Damson wine is a favorite among some people. Damson gin is made like sloe gin, although less sugar is necessary as the damsons are sweeter than sloes. Damson is used to make slivovitz, a distilled plum spirit made in Slavic countries.
The damson (fruit) is identified by its oval shape (though slightly pointed at one end), smooth-textured yellow-green flesh, and skin from dark blue to indigo. It is similar to the "bullace", also classified as Prunus domestica, which is a smaller, round plum with purple (or yellow) skin. Other types of Prunus domestica are also similar, and can have purple (or yellow or red) skin.
The tree blossoms with small, white flowers in early April in the Northern hemisphere and fruit is harvested in late August or early September.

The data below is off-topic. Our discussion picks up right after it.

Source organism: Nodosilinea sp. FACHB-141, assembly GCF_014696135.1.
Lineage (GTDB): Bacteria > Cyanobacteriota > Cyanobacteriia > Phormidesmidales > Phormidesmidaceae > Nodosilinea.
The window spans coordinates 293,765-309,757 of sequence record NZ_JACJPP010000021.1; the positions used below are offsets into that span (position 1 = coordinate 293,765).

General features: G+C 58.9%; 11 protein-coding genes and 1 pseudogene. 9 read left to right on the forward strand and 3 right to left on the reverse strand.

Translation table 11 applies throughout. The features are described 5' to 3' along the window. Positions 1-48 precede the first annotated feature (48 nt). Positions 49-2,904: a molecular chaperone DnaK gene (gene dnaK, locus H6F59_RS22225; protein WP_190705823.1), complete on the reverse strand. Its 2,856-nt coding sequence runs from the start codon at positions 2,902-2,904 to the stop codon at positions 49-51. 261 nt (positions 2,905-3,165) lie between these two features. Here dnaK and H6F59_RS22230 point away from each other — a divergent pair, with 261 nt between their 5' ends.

The skin of the damson can be heavily acidic, rendering the fruit unpalatable to some for eating out of hand. Because of this acidic, tart flavour, damsons are commercially grown for preparation in jellies and jams. A range of varieties of damson are available, with some such as 'Merryweather' and 'President Plum' being more appropriate for eating when ripe straight from the tree while varieties such as 'Farleigh' benefit from cooking. They can also be pickled and thus preserved at home.
The damson or damson plum (Prunus domestica subsp. insititia, or sometimes Prunus insititia) is an edible drupaceous fruit, a subspecies of the plum tree. Sometimes called the Damask plum, damsons are commonly used in the preparation of jams and jellies. The plum spirit slivovitz is made from fermented damson fruit.
The term "damson" is often used to describe red wines with rich yet acidic plummy flavors.